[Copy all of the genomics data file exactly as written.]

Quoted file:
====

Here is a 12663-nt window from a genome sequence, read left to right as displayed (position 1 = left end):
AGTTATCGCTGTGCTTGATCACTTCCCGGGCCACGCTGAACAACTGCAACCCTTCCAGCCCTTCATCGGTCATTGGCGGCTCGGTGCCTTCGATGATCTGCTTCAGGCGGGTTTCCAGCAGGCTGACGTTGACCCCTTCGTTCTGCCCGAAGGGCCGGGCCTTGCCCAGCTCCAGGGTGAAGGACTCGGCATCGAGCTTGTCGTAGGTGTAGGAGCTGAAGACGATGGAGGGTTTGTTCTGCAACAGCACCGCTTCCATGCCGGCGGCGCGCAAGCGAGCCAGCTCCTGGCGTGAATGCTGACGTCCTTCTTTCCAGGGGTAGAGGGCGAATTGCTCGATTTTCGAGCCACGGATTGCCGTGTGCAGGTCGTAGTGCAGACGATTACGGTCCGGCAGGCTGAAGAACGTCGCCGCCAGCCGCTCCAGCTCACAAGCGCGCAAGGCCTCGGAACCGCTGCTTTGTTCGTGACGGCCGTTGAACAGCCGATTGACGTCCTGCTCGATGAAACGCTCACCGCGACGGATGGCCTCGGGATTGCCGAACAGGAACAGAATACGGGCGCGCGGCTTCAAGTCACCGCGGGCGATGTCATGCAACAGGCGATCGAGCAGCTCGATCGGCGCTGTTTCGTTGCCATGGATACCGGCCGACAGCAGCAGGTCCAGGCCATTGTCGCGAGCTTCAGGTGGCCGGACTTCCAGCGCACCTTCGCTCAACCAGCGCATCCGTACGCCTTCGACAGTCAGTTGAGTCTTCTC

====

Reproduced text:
Here is a 12663-nt window from a genome sequence, read left to right as displayed (position 1 = left end):
AGTTATCGCTGTGCTTGATCACTTCCCGGGCCACGCTGAACAACTGCAACCCTTCCAGCCCTTCATCGGTCATTGGCGGCTCGGTGCCTTCGATGATCTGCTTCAGGCGGGTTTCCAGCAGGCTGACGTTGACCCCTTCGTTCTGCCCGAAGGGCCGGGCCTTGCCCAGCTCCAGGGTGAAGGACTCGGCATCGAGCTTGTCGTAGGTGTAGGAGCTGAAGACGATGGAGGGTTTGTTCTGCAACAGCACCGCTTCCATGCCGGCGGCGCGCAAGCGAGCCAGCTCCTGGCGTGAATGCTGACGTCCTTCTTTCCAGGGGTAGAGGGCGAATTGCTCGATTTTCGAGCCACGGATTGCCGTGTGCAGGTCGTAGTGCAGACGATTACGGTCCGGCAGGCTGAAGAACGTCGCCGCCAGCCGCTCCAGCTCACAAGCGCGCAAGGCCTCGGAACCGCTGCTTTGTTCGTGACGGCCGTTGAACAGCCGATTGACGTCCTGCTCGATGAAACGCTCACCGCGACGGATGGCCTCGGGATTGCCGAACAGGAACAGAATACGGGCGCGCGGCTTCAAGTCACCGCGGGCGATGTCATGCAACAGGCGATCGAGCAGCTCGATCGGCGCTGTTTCGTTGCCATGGATACCGGCCGACAGCAGCAGGTCCAGGCCATTGTCGCGAGCTTCAGGTGGCCGGACTTCCAGCGCACCTTCGCTCAACCAGCGCATCCGTACGCCTTCGACAGTCAGTTGAGTCTTCTC